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When answering a comment to another answer of mine here, I found what I think may be a hole in the C standard (c1x, I haven't checked the earlier ones and yes, I know it's incredibly unlikely that I alone among all the planet's inhabitants have found a bug in the standard). Information follows:

  1. Section ("The sizeof operator") para 2 states "The sizeof operator yields the size (in bytes) of its operand".
  2. Para 3 of that section states: "When applied to an operand that has type char, unsigned char, or signed char, (or a qualified version thereof) the result is 1".
  3. Section describes void *malloc(size_t sz) but all it says is "The malloc function allocates space for an object whose size is specified by size and whose value is indeterminate". It makes no mention at all what units are used for the argument.
  4. Annex E startes the 8 is the minimum value for CHAR_BIT so chars can be more than one byte in length.

My question is simply this:

In an environment where a char is 16 bits wide, will malloc(10 * sizeof(char)) allocate 10 chars (20 bytes) or 10 bytes? Point 1 above seems to indicate the former, point 2 indicates the latter.

Anyone with more C-standard-fu than me have an answer for this?

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3 Answers 3

up vote 16 down vote accepted

In a 16-bit char environment malloc(10 * sizeof(char)) will allocate 10 chars (10 bytes), because if char is 16 bits, then that architecture/implementation defines a byte as 16 bits. A char isn't an octet, it's a byte. On older computers this can be larger than the 8 bit de-facto standard we have today.

The relevant section from the C standard follows:

3.6 Terms, definitions and symbols

byte - addressable unit of data storage large enough to hold any member of the basic character set of the execution environment...

NOTE 2 - A byte is composed of a contiguous sequence of bits, the number of which is implementation-defined.

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Actually, I think you may have it there. based on your answer, I found 3.6 (in "Terms, definitions and symbols") stating "byte - addressable unit of data storage large enough to hold any member of the basic character set of the execution environment ... NOTE 2 - A byte is composed of a contiguous sequence of bits, the number of which is implementation-defined". –  paxdiablo Oct 8 '09 at 1:43
Damn, think of the glory and accolades I would have received for finding a problem in the standard. Oh well, back to the day job :-) –  paxdiablo Oct 8 '09 at 1:44
Once again, I find myself repeating the "I need to get a copy of the standards" mantra. I'll add your standards quote to my answer for completeness. –  Chris Lutz Oct 8 '09 at 1:44
Here's the latest draft open-std.org/jtc1/sc22/wg14/www/docs/n1362.pdf but it doesn't necessarily make your life that much easier. –  paxdiablo Oct 8 '09 at 1:48
@Chris - links to getting the standard(s): stackoverflow.com/questions/81656/… –  Michael Burr Oct 8 '09 at 15:35

In the C99 standard the rigorous correlation between bytes, char, and object size is given in "Representations of types - General":

Values stored in non-bit-field objects of any other object type consist of n × CHAR_BIT bits, where n is the size of an object of that type, in bytes. The value may be copied into an object of type unsigned char [n] (e.g., by memcpy); the resulting set of bytes is called the object representation of the value.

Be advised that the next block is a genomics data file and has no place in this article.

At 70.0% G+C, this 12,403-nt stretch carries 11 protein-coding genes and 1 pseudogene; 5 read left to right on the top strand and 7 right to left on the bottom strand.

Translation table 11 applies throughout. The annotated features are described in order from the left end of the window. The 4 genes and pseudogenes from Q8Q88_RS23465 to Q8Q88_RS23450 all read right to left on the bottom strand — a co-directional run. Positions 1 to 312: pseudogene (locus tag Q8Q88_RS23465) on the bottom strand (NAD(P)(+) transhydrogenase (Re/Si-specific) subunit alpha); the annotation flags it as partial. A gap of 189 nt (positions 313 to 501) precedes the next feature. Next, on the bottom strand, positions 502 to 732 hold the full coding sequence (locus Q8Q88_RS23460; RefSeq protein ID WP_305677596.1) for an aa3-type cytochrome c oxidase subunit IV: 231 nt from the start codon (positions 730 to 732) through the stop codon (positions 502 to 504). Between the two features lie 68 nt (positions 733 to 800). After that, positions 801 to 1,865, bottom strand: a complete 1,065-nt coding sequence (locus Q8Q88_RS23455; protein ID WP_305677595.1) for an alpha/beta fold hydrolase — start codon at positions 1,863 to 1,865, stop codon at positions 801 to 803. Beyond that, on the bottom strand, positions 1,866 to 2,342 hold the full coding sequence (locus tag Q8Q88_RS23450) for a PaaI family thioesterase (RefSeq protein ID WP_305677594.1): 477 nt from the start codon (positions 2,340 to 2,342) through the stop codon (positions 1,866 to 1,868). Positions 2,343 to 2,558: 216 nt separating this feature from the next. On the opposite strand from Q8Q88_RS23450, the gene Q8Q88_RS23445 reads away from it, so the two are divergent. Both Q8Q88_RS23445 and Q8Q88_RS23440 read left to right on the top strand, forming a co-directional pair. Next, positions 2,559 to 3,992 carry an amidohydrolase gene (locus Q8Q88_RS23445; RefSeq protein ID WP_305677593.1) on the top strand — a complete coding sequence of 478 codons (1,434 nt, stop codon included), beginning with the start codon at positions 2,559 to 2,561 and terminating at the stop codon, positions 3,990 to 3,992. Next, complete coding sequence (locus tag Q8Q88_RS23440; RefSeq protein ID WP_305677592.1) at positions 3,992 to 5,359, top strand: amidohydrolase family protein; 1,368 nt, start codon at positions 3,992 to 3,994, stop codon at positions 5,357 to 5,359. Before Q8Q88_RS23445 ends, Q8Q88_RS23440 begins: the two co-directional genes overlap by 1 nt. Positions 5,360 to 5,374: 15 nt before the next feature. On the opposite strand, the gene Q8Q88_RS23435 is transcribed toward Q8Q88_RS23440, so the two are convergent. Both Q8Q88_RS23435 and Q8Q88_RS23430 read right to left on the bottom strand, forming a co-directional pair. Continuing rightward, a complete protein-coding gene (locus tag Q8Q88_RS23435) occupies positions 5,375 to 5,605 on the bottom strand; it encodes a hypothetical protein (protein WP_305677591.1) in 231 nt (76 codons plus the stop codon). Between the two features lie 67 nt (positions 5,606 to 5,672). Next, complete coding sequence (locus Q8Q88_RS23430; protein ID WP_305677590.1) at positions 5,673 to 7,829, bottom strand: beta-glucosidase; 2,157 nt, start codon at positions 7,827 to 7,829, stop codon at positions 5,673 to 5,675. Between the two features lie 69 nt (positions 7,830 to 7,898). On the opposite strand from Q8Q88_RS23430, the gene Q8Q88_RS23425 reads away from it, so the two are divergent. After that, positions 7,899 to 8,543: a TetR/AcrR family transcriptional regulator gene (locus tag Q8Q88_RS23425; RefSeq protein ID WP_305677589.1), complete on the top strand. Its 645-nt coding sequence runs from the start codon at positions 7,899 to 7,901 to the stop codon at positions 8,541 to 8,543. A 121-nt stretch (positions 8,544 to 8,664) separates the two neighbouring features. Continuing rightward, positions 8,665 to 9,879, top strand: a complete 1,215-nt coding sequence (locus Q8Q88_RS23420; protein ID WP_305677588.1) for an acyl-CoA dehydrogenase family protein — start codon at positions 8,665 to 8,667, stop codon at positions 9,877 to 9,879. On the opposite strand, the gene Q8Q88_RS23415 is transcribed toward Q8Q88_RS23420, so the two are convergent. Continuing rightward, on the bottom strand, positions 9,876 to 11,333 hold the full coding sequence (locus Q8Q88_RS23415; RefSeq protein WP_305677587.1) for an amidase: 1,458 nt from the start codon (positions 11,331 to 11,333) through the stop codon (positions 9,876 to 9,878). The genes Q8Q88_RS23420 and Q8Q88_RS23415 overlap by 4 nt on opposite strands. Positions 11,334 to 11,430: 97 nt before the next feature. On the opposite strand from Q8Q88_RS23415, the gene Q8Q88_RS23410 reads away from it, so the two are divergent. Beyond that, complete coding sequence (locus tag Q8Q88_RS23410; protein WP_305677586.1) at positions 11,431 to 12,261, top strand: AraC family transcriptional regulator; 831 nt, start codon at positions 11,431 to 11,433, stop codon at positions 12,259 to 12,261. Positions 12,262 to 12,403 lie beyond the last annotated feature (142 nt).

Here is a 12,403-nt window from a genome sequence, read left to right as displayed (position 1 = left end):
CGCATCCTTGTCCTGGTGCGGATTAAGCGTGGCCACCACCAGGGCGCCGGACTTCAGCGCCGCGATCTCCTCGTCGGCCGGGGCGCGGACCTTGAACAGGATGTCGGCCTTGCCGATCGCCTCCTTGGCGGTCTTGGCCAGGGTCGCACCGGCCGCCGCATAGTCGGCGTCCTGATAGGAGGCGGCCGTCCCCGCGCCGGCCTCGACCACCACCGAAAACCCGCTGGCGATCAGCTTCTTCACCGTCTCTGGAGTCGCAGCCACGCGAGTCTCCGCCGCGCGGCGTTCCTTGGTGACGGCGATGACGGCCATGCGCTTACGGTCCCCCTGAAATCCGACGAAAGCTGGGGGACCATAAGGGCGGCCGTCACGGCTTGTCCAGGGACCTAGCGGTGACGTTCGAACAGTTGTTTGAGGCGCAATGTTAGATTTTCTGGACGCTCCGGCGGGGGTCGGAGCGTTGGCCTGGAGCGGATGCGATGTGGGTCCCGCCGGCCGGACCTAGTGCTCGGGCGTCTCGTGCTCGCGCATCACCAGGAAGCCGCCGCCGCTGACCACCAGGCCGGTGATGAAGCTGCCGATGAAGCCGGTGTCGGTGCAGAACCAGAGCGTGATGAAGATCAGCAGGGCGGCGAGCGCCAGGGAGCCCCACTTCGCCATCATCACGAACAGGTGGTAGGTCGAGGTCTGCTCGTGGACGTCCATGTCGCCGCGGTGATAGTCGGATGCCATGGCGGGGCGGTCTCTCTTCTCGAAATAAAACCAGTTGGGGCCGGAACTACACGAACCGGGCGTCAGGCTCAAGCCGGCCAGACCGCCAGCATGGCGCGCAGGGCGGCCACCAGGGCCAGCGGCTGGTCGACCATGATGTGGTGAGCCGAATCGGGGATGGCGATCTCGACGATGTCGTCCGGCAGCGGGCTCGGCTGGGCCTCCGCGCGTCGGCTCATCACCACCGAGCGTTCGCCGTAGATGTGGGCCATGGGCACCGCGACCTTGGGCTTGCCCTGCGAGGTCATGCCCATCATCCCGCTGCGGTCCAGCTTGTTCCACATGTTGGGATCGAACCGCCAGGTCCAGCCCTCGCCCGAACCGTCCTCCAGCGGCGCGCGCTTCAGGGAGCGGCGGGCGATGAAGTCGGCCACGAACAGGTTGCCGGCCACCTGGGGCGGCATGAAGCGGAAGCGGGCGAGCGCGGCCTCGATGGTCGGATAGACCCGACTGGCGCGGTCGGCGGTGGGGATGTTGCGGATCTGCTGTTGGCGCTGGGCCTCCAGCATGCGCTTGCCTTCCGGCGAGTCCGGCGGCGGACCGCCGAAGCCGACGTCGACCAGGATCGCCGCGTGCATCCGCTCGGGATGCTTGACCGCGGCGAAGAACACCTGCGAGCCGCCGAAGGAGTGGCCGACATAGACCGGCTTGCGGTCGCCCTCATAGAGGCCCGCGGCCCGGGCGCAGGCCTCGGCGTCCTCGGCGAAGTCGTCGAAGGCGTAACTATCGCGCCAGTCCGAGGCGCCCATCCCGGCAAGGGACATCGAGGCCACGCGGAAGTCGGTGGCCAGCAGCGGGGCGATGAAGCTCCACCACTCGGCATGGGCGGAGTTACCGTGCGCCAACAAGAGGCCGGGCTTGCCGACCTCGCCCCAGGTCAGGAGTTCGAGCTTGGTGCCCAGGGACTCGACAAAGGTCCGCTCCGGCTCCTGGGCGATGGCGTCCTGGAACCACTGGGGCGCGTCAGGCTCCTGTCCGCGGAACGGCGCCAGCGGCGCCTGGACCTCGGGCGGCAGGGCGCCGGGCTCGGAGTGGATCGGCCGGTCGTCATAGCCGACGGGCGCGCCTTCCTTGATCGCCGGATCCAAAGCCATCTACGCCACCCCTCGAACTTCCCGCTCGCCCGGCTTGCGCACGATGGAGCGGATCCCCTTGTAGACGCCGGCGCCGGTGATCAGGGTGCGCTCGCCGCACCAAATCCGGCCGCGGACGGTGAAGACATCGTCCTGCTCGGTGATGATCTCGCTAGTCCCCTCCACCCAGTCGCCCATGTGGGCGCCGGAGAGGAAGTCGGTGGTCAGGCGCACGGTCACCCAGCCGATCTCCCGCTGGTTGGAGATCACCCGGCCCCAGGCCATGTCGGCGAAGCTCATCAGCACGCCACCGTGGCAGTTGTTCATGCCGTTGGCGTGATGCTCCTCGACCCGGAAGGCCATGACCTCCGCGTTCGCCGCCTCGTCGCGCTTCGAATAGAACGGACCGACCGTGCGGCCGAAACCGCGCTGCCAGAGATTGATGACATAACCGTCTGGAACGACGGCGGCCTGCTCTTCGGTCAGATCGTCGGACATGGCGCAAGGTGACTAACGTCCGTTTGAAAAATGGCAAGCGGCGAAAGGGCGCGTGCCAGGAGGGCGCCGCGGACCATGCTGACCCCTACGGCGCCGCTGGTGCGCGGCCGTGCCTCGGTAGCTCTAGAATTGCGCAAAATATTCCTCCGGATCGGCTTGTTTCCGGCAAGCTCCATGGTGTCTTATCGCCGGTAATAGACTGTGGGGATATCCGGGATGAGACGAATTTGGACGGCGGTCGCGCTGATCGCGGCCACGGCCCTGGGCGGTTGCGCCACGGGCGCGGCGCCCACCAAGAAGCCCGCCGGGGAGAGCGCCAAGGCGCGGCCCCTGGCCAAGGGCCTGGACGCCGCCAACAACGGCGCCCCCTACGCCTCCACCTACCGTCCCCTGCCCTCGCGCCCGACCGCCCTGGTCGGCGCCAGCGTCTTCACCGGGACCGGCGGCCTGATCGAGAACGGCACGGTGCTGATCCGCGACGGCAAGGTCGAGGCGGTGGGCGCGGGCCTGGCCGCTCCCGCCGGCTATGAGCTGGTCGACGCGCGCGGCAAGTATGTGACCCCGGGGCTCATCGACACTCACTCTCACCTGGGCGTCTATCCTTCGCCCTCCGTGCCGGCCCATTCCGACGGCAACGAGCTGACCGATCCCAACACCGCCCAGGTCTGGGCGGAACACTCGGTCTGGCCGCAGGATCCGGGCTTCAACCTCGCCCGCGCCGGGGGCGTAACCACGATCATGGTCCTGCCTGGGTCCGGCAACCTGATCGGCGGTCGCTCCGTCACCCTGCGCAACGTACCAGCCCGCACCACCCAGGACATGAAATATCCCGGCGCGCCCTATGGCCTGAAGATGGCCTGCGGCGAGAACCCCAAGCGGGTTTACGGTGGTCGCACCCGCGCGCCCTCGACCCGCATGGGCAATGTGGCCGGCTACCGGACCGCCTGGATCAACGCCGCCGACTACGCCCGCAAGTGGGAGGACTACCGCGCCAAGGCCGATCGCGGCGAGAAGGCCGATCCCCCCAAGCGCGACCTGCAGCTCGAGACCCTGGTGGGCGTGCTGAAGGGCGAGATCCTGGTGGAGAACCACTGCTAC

In the C++ standard the same relationship is given in 3.9/2 "Types":

For any object (other than a base-class subobject) of POD type T, whether or not the object holds a valid value of type T, the underlying bytes (1.7) making up the object can be copied into an array of char or unsigned char. If the content of the array of char or unsigned char is copied back into the object, the object shall subsequently hold its original value.

In C90 there doesn't appear to be as explicitly mentioned correlation, but between the definition of a byte, the definition of a character, and the definition of the sizeof operator the inference can be made that a char type is equivalent to a byte.

Also note that the number of bits in a byte (and the number of bits in a char) is implementation defined—strictly speaking it doesn't need to be 8 bits. And onebyone points out in a comment elsewhere that DSPs commonly have bytes with a number of bits that isn't 8.

Note that IETF RFCs and standards generally (always?) use the term 'octect' instead of 'byte' to be unambiguous that the units they're talking about have exactly 8 bits - no more, no less.

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+1. It's worth mentioning that the standard sets the lower bound of CHAR_BITS but not the upper. So it has to be at least 8. –  paxdiablo Oct 9 '09 at 0:29

Aren't the units of "size_t sz" in whatever the addressable unit of your architecture is? I work with a DSP whose addresses correspond to 32-bit values, not bytes. malloc(1) gets me a pointer to a 4-byte area.

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In terms of the wording in the C standard, a "byte" on that architecture is 32 bits. The slightly confusing thing is what the C standard calls a "byte" doesn't necessarily correspond with (today's) common usage of the word. –  caf Oct 8 '09 at 3:44
And for the same reason, when network standards mean "8 bits", they say "octet", not "byte". It's only in retail contexts that a byte is unambiguously 8 bits, as in "MB of bandwidth", "GB of RAM", "TB of disk space". –  Steve Jessop Oct 8 '09 at 10:17
Ah, that makes sense. I guess we're stuck with the ambiguity for non-language-lawyers, since words like "megaoctets" or "kibioctets" don't flow particuarly well. –  twon33 Oct 8 '09 at 11:37

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